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Monique Lubiana
 
24 November 2022 | Monique Lubiana

Stefano Lubiana Riesling taking it to the next level

Steve fell in love with Rieslings during his travels post winemaking degree in 1985.  On route to Europe via Asia Steve met, Reiner, a gentle German giant.  Their Asian leg came to an end with Reiner traveling back to Germany and Steve taking up his internship in France.   After vintage Steve made his way to Reiner’s hometown of Zell a hamlet of Moselle located in Germany’s Rhine Valley.  Reiner, a man with a very generous soul took the time to show Steve the very top producers of Riesling throughout the valley.  An experience Steve has never forgotten to this day.  This is where the inspiration came from for the planting of Riesling at our Granton Vineyard.

Riesling comes in many styles, it can be sparkling, dry, off-dry, sweet, and sometimes it’s left on the vine to decay and transformed into what Australian’s call stickies the formal name being Noble rot wines.

In the past, we have made a slightly effervescent Riesling but generally, our preferred style is off-dry.  Depending on the year the residual sugar can range from 12 to 6 grams.

Residual sugar happens when we stop the wine fermenting with a sulphur addition before the wine reaches dryness.  The reason residual sugar is retained is to balance out high acid.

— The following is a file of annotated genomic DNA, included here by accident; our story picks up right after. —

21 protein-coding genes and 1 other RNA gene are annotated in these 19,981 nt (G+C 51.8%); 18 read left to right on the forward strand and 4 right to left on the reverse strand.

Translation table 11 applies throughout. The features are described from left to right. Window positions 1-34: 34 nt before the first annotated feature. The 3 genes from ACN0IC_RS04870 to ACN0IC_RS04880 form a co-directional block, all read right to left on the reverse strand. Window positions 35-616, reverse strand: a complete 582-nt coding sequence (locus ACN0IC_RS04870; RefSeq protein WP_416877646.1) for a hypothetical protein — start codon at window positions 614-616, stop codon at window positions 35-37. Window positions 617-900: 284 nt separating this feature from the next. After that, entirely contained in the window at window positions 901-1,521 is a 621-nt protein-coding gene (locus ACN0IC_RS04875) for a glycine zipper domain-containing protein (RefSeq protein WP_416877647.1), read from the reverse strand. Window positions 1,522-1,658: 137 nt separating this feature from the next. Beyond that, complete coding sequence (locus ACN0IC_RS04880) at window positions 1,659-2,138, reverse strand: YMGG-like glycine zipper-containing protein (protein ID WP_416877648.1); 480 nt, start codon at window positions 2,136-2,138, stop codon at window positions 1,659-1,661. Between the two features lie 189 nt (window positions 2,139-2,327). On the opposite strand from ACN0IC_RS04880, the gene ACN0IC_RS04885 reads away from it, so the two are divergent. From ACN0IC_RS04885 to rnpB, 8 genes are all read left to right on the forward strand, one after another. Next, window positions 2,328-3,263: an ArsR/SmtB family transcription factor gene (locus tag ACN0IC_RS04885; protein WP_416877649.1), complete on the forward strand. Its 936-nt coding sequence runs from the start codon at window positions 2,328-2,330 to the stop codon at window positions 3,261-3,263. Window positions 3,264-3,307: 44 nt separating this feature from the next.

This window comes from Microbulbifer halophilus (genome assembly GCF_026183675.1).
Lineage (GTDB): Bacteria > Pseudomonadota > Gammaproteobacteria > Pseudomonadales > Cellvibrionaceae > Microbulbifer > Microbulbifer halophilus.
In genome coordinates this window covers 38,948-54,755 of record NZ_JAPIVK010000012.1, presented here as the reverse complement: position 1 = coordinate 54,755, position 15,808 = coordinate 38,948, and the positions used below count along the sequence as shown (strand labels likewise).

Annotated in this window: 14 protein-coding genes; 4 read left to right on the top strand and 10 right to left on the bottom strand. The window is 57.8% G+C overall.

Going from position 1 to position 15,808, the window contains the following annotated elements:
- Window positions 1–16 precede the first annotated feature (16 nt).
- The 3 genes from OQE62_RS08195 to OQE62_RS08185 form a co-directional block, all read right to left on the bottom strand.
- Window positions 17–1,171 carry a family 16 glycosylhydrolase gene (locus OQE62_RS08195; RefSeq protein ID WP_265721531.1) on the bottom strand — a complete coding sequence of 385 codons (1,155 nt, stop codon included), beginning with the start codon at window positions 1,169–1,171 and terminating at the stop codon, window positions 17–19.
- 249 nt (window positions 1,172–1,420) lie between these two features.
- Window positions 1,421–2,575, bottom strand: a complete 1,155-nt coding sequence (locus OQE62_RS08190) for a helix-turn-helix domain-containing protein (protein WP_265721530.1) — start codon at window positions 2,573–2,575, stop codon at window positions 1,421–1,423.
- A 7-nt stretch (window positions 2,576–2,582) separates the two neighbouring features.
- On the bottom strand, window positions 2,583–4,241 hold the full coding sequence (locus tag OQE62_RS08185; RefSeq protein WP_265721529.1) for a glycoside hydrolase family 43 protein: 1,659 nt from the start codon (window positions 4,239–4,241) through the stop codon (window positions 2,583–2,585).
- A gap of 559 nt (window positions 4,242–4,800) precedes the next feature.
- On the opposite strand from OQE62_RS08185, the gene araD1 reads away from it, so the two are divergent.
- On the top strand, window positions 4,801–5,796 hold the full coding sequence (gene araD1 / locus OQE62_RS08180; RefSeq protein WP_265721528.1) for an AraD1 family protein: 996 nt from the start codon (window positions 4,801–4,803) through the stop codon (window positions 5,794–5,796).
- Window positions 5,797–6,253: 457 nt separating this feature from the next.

Riesling is naturally high in acid and even higher when grown in a cool climate like Tasmania.  In the past, we have left a higher residual sugar in the wine so that the wine is more balanced earlier in the wine’s drinking window. 

Recently we expanded our winemaking repertoire to include barrel-fermented and oak maturing of our Riesling.  This tool is used for the same reason the residual sugar element is used.  Fermenting Riesling in oak and maturing in oak softens its shape taking off the angle edges.  Less residual sugar is needed to balance the wine and the wine is more approachable earlier.

Austrian oak use is this wine’s point of difference and it creates wines that have middle body and texture without sacrificing the beautiful explosive aromas of orange blossom, musk, and chalky talcs.  In the past, we have aged Riesling in our cellar for a year or more to temper the racy, high-tingly acids.  The other benefit of employing tightly grained oak is it adds some very soft tannins to the finish of the wine and this marries well with creamy dishes or oily fish and crustaceans and the many choices of soft hand-crafted cheeses.  

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